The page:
among you in all patience, in signs, and wonders, and mighty deeds."
Paul is defending his apostleship in view of the attack on that
apostleship at Corinth. He laments, in verse II, that he was not
commended of the Corinthians, even though "in nothing am I behind the
very chiefest apostles." The Corinthians should have recognized and
honoured Paul's apostleship, for Christ gave clear proof of it in the
miracles that He worked through Paul. Miracles are described as signs,
wonders, and mighty deeds. They are called "... signs of an apostle."
Literally, we read: "the signs of the apostle." Miracles indicate the
presence and power of apostleship. They belong to the apostolic office.
Hebrews 2:3-4 also connects the extraordinary gifts of the Spirit
with the apostolic office. The first three verses of the chapter area
warning against neglecting the "so great salvation." One makes himself
guilty of this by refusing to give earnest heed to the Word of God. For
we have this salvation through the Word: "How shall we escape, if we
neglect so great salvation; which at the first began to be spoken by the
Lord, and was confirmed unto us by them that heard him?" The great
salvation is spoken; we have it by hearing. The passage establishes the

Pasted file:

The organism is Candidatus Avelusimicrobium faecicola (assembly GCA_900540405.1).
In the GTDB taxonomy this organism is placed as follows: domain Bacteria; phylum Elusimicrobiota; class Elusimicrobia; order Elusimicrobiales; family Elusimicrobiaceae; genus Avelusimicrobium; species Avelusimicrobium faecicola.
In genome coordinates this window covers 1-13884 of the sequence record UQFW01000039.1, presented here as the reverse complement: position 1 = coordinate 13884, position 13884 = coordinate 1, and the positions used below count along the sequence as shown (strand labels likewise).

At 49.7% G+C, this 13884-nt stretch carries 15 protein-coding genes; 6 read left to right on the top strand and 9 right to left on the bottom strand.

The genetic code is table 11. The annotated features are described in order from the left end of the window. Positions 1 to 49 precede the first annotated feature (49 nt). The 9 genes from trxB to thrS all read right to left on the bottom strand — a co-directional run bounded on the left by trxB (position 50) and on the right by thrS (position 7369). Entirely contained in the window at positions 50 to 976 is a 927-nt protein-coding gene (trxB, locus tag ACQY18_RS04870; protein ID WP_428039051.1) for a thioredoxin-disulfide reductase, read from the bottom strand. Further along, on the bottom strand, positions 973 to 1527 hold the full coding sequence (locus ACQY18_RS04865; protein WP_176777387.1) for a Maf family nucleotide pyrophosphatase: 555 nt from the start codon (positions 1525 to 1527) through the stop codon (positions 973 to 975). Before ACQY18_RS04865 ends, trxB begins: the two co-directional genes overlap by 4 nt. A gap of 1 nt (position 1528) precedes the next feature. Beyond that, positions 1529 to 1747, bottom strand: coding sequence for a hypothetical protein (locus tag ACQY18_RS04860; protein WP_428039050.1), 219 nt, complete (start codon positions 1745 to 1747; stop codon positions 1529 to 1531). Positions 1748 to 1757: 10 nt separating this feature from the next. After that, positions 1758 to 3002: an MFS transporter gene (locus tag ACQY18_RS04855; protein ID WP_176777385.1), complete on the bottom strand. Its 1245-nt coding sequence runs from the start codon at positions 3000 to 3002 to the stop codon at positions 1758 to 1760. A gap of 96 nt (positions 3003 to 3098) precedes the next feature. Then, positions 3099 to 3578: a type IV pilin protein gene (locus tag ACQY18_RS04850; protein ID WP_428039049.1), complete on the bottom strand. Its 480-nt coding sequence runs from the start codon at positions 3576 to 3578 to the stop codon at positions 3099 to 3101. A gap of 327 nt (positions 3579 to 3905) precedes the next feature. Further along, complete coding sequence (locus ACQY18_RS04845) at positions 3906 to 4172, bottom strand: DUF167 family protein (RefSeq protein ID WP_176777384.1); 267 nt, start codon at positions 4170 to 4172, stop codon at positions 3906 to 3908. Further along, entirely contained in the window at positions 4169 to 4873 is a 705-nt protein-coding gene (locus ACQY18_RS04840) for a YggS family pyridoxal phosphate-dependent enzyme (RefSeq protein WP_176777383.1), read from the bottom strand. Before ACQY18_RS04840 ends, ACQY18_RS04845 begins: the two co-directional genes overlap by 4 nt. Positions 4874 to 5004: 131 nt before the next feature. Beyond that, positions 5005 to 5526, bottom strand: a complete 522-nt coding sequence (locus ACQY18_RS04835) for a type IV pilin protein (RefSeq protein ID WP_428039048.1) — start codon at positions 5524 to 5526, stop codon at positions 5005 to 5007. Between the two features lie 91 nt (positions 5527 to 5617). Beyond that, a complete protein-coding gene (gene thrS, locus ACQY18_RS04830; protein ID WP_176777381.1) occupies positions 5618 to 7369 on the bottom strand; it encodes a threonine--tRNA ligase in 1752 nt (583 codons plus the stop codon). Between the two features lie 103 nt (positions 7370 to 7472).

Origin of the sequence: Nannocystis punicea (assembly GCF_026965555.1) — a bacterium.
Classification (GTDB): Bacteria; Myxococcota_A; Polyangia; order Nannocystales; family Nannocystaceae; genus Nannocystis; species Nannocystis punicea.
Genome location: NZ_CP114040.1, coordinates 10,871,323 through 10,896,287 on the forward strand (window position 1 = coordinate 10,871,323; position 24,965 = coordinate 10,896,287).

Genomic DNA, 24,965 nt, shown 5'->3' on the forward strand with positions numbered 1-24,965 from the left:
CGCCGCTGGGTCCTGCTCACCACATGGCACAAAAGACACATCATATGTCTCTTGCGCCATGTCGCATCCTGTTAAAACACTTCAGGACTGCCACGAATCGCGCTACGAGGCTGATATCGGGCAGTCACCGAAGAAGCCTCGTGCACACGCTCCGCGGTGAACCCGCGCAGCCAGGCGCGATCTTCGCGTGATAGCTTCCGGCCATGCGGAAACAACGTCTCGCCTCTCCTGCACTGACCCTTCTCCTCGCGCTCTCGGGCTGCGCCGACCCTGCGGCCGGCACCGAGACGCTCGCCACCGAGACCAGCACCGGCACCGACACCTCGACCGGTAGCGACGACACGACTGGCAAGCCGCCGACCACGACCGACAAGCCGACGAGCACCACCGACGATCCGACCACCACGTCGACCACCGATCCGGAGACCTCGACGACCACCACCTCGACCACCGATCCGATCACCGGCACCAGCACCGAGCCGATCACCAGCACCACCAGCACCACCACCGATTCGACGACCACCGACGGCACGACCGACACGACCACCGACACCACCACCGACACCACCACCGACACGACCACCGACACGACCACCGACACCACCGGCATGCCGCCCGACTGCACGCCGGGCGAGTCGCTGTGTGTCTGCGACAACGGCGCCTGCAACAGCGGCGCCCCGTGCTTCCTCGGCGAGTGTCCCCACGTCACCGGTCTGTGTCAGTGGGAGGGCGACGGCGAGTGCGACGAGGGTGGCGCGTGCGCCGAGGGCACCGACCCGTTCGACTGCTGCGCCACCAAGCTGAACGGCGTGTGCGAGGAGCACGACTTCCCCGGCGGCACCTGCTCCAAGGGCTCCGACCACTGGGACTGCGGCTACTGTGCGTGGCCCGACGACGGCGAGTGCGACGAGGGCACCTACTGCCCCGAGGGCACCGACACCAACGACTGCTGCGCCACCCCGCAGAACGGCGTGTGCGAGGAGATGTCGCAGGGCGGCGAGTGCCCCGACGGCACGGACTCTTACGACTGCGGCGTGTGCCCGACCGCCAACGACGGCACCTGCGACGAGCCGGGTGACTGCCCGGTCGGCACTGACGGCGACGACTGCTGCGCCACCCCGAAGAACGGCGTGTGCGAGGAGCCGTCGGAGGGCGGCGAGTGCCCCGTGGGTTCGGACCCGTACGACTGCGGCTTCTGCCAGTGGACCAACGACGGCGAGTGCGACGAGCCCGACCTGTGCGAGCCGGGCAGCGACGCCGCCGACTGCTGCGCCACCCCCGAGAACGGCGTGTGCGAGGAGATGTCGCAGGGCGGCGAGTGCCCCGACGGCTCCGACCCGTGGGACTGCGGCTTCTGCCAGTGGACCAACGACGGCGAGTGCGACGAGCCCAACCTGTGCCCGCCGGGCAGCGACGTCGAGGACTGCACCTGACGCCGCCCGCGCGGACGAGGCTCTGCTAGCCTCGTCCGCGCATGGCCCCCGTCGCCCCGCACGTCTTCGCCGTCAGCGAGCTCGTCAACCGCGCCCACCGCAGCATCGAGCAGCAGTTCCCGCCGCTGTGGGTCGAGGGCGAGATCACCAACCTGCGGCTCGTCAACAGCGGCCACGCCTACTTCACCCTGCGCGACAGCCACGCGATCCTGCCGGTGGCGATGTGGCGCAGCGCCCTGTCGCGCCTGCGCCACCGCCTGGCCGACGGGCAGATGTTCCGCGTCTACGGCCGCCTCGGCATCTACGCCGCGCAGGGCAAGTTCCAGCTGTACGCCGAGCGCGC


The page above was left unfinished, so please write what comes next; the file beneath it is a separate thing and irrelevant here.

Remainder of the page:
primacy of the preaching of the Word as the means of salvation. Even in
the apostolic age, not miracles, not extraordinary gifts of the Spirit,
but the proclamation of the Word was the main thing. Miracles were
secondary; they were strictly subservient to the apostolic doctrine.
But the passage also clearly teaches that miracles
belonged to the apostolic office and ministry. The author has said that
the New Testament saints, the Hebrew Christians in particular, have the
Word of God that brings them salvation. They must give heed to this
Word; and they must not let it slip: "Therefore we ought to give the
more earnest heed to the things which we have heard, lest at any time we
should let them slip." How do we come to have the Word of God? It was
first spoken by the Lord Jesus Himself. Then it was confirmed unto us by
"them that heard Him." These are the apostles. Concerning these
apostles, verse 4 states: "God also bearing them witness, both with
signs and wonders, and with divers miracles, and gifts of the Holy
Ghost, according to his own will." The reference is to miracles,
described, as in
II Corinthians 12:12, as "signs and wonders and miracles" (this
last, "miracles," being the same word as that translated "mighty deeds"